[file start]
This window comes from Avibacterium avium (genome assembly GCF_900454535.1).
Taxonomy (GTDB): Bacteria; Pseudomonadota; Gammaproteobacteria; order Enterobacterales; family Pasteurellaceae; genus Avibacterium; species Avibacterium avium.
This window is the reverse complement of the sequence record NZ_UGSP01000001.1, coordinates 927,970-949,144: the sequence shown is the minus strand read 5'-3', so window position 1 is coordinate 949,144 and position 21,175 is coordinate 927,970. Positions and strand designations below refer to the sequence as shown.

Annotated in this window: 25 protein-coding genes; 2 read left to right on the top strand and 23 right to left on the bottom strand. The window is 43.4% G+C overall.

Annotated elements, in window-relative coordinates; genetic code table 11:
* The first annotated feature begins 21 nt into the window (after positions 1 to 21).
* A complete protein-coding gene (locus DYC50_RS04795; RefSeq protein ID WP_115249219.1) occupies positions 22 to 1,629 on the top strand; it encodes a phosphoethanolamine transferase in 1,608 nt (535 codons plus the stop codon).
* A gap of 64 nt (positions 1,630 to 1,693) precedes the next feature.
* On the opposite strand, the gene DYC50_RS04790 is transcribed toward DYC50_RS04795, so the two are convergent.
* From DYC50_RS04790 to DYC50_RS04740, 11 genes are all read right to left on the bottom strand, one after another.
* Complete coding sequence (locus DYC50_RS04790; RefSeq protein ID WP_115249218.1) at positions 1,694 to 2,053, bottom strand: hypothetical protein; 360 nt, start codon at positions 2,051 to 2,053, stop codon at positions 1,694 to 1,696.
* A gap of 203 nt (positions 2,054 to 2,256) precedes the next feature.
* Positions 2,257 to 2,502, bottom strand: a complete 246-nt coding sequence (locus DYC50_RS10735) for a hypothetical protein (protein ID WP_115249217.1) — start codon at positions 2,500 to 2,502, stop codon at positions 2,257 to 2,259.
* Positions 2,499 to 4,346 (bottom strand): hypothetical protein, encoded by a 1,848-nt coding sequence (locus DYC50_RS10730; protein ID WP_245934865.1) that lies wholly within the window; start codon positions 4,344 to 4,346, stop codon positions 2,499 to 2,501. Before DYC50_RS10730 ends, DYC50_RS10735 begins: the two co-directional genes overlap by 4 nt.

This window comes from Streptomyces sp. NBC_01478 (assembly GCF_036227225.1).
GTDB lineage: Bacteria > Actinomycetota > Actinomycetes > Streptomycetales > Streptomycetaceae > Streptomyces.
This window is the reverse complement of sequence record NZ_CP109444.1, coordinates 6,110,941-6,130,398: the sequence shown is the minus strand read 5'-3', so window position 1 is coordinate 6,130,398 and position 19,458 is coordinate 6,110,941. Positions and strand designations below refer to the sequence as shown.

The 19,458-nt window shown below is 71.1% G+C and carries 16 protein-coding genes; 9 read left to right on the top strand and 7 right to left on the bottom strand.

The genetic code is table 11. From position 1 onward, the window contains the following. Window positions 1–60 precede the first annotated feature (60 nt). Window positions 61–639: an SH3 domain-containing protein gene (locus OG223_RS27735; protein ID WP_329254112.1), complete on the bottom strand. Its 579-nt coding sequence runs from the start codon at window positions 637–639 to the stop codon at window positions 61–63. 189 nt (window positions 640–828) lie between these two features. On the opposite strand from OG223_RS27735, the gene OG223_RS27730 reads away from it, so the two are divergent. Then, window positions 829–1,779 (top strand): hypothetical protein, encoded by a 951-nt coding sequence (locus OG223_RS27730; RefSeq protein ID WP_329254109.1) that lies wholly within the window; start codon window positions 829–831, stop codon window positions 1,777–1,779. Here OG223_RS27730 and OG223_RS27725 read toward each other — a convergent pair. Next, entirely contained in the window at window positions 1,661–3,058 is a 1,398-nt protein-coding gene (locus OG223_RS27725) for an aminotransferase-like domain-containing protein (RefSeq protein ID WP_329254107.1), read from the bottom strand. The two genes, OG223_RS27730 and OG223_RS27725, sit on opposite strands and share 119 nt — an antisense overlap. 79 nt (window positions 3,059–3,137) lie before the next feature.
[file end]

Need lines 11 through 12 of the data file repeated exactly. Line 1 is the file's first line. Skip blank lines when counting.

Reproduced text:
* Complete coding sequence (locus DYC50_RS04790; RefSeq protein ID WP_115249218.1) at positions 1,694 to 2,053, bottom strand: hypothetical protein; 360 nt, start codon at positions 2,051 to 2,053, stop codon at positions 1,694 to 1,696.
* A gap of 203 nt (positions 2,054 to 2,256) precedes the next feature.